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Unification approaches

Betta, scheduled for completion by April 2005, will integrate the Scottish, English and Welsh electricity markets. Richard Cockburn and Liz Bossley of CEAG consider the implications

UNDER EXISTING UK electricity-trading legislation, Scotland operates as a separate trading hub from England and Wales. Scottish trading arrangements operate under a duopoly, with two companies, Scottish Power, and Scottish and Southern Energy, formerly Scottish Hydro, operating and maintaining all elements of the supply chainfrom generation through to supply. Companies wishing to supply power to Scottish customers must enter a wholesale agreement with one of these two companies.

The UK energy regulator, Ofgem, sets the Scottish wholesale electricity price (SWP) by reference to an England and Wales (E&W) wholesale index minus 1.5%. The index is calculated using the average month-ahead weighted price from Heren, Argus, Platts and Spectron. This single number for baseload (a constant delivery of power over the duration of the contract) is broken down into a half-hour price matrix using the UKPX futures exchange's half-hourly index.

UKPX is the only index for a half-hourly market, but it has little liquidity in month-ahead trading and is, therefore, not a good source of month-ahead data. The index must be in half-hour form because E&W suppliers balance volumes in each half-hour and so must end up with a demand-weighted price rather than a simple time-weighted price. Hence the complexity of the formula.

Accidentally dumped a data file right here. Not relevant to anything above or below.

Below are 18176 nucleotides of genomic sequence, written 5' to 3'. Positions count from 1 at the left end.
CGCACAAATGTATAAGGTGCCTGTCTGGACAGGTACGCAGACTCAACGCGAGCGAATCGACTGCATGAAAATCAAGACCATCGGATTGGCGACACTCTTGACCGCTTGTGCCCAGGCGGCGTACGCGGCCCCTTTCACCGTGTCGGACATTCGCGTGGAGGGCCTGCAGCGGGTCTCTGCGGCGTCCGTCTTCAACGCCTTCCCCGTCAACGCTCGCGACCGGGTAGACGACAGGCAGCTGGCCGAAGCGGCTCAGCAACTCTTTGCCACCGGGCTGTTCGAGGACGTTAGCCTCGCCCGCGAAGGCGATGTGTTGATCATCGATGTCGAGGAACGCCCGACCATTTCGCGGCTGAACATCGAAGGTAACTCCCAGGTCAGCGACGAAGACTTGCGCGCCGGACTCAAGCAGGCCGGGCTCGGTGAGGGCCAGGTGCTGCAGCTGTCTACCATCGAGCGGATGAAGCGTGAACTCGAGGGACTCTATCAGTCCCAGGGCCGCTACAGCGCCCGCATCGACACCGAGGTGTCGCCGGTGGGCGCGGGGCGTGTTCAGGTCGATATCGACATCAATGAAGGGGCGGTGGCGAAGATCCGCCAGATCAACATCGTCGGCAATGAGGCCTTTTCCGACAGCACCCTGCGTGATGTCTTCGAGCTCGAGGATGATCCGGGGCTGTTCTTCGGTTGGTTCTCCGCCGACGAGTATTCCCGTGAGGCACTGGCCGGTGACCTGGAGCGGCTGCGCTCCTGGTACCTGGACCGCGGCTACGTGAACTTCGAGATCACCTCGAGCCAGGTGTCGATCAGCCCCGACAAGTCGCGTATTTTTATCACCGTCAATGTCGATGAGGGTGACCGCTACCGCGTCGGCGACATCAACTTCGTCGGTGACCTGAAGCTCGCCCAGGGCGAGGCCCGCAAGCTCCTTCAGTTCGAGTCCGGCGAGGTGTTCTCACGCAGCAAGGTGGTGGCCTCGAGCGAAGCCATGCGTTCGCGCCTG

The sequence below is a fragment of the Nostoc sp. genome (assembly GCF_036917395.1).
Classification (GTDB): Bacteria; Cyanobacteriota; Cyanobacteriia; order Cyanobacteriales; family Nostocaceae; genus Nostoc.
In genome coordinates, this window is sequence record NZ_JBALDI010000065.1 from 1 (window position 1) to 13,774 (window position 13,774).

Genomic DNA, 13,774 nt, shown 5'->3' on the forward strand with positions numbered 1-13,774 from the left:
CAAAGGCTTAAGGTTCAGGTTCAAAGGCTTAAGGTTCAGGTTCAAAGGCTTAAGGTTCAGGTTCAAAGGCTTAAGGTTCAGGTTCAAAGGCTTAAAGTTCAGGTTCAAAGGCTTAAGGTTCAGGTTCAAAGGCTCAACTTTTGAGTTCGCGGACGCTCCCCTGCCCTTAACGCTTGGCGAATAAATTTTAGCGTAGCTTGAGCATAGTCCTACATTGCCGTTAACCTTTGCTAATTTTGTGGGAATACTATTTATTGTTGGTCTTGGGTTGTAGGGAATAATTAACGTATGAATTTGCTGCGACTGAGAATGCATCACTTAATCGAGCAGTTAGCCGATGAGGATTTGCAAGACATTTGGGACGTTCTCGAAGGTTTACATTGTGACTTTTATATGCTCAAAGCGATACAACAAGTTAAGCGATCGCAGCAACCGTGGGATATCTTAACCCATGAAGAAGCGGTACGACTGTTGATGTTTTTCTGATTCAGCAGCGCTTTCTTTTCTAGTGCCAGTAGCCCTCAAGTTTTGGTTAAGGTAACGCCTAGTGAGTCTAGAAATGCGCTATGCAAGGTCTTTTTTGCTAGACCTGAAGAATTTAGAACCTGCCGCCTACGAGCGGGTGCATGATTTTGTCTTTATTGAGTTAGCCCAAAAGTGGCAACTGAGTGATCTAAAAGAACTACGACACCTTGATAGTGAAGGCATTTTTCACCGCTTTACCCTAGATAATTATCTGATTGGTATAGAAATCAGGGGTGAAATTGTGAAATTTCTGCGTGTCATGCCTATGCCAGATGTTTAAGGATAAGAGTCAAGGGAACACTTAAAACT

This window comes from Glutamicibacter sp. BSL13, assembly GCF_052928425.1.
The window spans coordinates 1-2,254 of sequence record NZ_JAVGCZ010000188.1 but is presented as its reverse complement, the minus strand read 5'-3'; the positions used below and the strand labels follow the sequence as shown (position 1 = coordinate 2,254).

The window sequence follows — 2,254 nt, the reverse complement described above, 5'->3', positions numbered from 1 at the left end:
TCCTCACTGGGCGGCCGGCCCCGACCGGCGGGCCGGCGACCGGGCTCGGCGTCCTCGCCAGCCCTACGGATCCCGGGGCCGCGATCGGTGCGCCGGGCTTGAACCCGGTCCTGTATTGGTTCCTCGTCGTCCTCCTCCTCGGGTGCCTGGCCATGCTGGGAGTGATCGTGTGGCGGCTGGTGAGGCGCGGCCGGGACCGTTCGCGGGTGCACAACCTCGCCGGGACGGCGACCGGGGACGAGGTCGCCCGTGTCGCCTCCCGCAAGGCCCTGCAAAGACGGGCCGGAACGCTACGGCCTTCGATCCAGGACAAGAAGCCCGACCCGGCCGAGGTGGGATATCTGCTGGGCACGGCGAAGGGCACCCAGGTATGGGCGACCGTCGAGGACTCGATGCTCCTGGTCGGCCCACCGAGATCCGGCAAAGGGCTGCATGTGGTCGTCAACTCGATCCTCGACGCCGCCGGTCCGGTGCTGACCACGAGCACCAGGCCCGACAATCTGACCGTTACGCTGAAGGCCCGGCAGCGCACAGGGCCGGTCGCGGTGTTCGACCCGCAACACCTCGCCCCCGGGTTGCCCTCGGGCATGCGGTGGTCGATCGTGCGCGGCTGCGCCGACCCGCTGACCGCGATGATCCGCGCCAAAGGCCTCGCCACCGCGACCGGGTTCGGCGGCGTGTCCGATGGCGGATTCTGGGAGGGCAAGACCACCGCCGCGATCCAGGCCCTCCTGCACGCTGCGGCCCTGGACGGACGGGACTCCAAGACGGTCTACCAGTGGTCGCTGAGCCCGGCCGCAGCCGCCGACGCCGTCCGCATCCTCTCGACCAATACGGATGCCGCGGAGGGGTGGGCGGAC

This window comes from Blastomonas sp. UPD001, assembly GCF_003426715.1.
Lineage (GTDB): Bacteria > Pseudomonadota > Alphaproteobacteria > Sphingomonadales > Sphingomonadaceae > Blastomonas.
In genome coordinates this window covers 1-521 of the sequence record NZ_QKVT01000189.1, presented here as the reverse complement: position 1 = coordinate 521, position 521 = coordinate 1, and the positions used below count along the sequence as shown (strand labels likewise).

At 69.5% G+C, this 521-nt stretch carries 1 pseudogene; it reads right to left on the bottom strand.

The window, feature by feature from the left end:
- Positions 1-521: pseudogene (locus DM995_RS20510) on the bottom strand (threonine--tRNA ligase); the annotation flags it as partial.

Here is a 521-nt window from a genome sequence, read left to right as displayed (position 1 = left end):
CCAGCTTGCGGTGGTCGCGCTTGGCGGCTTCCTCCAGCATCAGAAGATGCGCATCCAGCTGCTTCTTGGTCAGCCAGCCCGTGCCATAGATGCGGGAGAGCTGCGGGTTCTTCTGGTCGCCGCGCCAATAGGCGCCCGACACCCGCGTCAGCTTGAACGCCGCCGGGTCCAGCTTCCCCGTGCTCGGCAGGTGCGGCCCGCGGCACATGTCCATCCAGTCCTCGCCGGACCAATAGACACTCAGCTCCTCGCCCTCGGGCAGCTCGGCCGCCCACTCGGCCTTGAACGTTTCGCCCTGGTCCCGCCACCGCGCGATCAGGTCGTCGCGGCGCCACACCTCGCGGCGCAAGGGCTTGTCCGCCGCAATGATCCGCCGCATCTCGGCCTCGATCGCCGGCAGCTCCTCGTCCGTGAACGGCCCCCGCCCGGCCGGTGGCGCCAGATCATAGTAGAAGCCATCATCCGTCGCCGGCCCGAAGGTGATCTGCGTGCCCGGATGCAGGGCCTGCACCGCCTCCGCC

Changes ahead

The 1.5% discount reflects the differing treatment of losses and transmission costs in Scotland compared with E&W. Some suppliers may have negotiated independent deals with the Scottish firms, but they are unlikely to be as competitive as a free wholesale market would be. The British Electricity Trading and Transmission Arrangements (Betta) will change thissuppliers will buy hedges in the UK-wide wholesale market, intra-day trading and balancing will apply across the whole of the UK, and the need for an indexed price will no longer exist.

E&W suppliers have been reluctant to enter the Scottish market under the duopoly terms, because the SWP is a difficult formula to hedge and, consequently, it is difficult to manage wholesale price exposure. E&W suppliers with an existing customer base south of the border indirectly determine the SWP through the operation of the UKPX-based formula, but the correlation between the SWP and E&W is imperfect, meaning there is an associated unmanageable basis risk.

Companies with limited capital prefer to deploy it in their own trading hub in E&W, where the risks are more easily managed, despite the opportunities presented by the Scottish market. With the Scottish market having a physical delivery of around 30 terawatt hours (TWh) and the E&W market around 330 TWh, it is no surprise that the E&W suppliers have, to date, seen it as small.

Says Marcello Romano, director of Foundation Energy, a power and gas trading company: 'Betta should help to add some liquidity, as it will remove one barrier to trade amongst the parties in the market. However, the market needs more speculative and trading interest so that when prices get out of line it is easier for traders to sell the over-priced elements and buy the under-priced elements to bring them back into line.'

Centrica has been the most successful E&W supplier north of the border, using its existing customer base in Scottish Gas.